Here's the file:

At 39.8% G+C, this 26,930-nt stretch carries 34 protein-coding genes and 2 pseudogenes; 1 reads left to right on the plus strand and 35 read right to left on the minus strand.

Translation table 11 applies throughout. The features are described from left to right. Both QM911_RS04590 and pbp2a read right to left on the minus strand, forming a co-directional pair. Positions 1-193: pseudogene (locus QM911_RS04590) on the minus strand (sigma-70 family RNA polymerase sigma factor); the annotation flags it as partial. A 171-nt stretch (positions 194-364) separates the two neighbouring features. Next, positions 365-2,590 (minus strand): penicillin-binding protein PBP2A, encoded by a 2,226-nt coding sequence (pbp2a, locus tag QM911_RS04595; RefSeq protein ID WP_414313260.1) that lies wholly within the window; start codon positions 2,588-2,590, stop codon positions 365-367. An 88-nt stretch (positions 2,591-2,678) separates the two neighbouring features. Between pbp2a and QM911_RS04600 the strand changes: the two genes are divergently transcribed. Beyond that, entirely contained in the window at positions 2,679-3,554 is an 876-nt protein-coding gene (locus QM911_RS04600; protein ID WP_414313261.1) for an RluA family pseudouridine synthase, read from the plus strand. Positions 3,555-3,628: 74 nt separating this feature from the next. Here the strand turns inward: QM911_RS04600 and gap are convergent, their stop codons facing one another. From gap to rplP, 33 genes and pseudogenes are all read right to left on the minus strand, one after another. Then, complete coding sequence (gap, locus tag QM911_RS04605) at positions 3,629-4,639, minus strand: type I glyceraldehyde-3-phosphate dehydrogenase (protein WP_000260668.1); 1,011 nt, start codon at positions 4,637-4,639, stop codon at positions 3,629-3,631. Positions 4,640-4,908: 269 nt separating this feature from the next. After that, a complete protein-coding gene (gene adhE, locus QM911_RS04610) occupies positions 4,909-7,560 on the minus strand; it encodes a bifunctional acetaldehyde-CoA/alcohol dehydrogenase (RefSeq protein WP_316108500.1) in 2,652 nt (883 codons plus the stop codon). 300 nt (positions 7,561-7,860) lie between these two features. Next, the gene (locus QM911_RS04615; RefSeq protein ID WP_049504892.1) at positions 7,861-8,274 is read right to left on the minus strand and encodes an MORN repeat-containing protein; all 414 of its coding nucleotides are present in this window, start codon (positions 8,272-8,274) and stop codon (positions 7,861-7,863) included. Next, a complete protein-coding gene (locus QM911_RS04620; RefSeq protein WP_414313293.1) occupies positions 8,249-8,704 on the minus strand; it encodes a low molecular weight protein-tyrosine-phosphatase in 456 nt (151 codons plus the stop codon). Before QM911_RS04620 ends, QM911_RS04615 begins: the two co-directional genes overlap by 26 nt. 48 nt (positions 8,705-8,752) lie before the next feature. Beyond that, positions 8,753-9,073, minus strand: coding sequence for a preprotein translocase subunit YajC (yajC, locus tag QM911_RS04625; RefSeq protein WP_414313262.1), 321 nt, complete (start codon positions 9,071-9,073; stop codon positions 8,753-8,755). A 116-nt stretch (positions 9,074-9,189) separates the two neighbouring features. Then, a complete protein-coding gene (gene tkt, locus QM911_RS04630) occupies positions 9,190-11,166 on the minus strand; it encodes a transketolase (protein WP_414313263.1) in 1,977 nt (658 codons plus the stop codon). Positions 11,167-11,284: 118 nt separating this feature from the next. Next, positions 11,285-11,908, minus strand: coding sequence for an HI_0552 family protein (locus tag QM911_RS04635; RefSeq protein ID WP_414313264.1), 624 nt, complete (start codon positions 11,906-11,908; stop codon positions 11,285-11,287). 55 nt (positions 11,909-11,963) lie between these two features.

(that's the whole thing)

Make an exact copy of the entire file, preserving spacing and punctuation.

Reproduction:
At 39.8% G+C, this 26,930-nt stretch carries 34 protein-coding genes and 2 pseudogenes; 1 reads left to right on the plus strand and 35 read right to left on the minus strand.

Translation table 11 applies throughout. The features are described from left to right. Both QM911_RS04590 and pbp2a read right to left on the minus strand, forming a co-directional pair. Positions 1-193: pseudogene (locus QM911_RS04590) on the minus strand (sigma-70 family RNA polymerase sigma factor); the annotation flags it as partial. A 171-nt stretch (positions 194-364) separates the two neighbouring features. Next, positions 365-2,590 (minus strand): penicillin-binding protein PBP2A, encoded by a 2,226-nt coding sequence (pbp2a, locus tag QM911_RS04595; RefSeq protein ID WP_414313260.1) that lies wholly within the window; start codon positions 2,588-2,590, stop codon positions 365-367. An 88-nt stretch (positions 2,591-2,678) separates the two neighbouring features. Between pbp2a and QM911_RS04600 the strand changes: the two genes are divergently transcribed. Beyond that, entirely contained in the window at positions 2,679-3,554 is an 876-nt protein-coding gene (locus QM911_RS04600; protein ID WP_414313261.1) for an RluA family pseudouridine synthase, read from the plus strand. Positions 3,555-3,628: 74 nt separating this feature from the next. Here the strand turns inward: QM911_RS04600 and gap are convergent, their stop codons facing one another. From gap to rplP, 33 genes and pseudogenes are all read right to left on the minus strand, one after another. Then, complete coding sequence (gap, locus tag QM911_RS04605) at positions 3,629-4,639, minus strand: type I glyceraldehyde-3-phosphate dehydrogenase (protein WP_000260668.1); 1,011 nt, start codon at positions 4,637-4,639, stop codon at positions 3,629-3,631. Positions 4,640-4,908: 269 nt separating this feature from the next. After that, a complete protein-coding gene (gene adhE, locus QM911_RS04610) occupies positions 4,909-7,560 on the minus strand; it encodes a bifunctional acetaldehyde-CoA/alcohol dehydrogenase (RefSeq protein WP_316108500.1) in 2,652 nt (883 codons plus the stop codon). 300 nt (positions 7,561-7,860) lie between these two features. Next, the gene (locus QM911_RS04615; RefSeq protein ID WP_049504892.1) at positions 7,861-8,274 is read right to left on the minus strand and encodes an MORN repeat-containing protein; all 414 of its coding nucleotides are present in this window, start codon (positions 8,272-8,274) and stop codon (positions 7,861-7,863) included. Next, a complete protein-coding gene (locus QM911_RS04620; RefSeq protein WP_414313293.1) occupies positions 8,249-8,704 on the minus strand; it encodes a low molecular weight protein-tyrosine-phosphatase in 456 nt (151 codons plus the stop codon). Before QM911_RS04620 ends, QM911_RS04615 begins: the two co-directional genes overlap by 26 nt. 48 nt (positions 8,705-8,752) lie before the next feature. Beyond that, positions 8,753-9,073, minus strand: coding sequence for a preprotein translocase subunit YajC (yajC, locus tag QM911_RS04625; RefSeq protein WP_414313262.1), 321 nt, complete (start codon positions 9,071-9,073; stop codon positions 8,753-8,755). A 116-nt stretch (positions 9,074-9,189) separates the two neighbouring features. Then, a complete protein-coding gene (gene tkt, locus QM911_RS04630) occupies positions 9,190-11,166 on the minus strand; it encodes a transketolase (protein WP_414313263.1) in 1,977 nt (658 codons plus the stop codon). Positions 11,167-11,284: 118 nt separating this feature from the next. Next, positions 11,285-11,908, minus strand: coding sequence for an HI_0552 family protein (locus tag QM911_RS04635; RefSeq protein ID WP_414313264.1), 624 nt, complete (start codon positions 11,906-11,908; stop codon positions 11,285-11,287). 55 nt (positions 11,909-11,963) lie between these two features.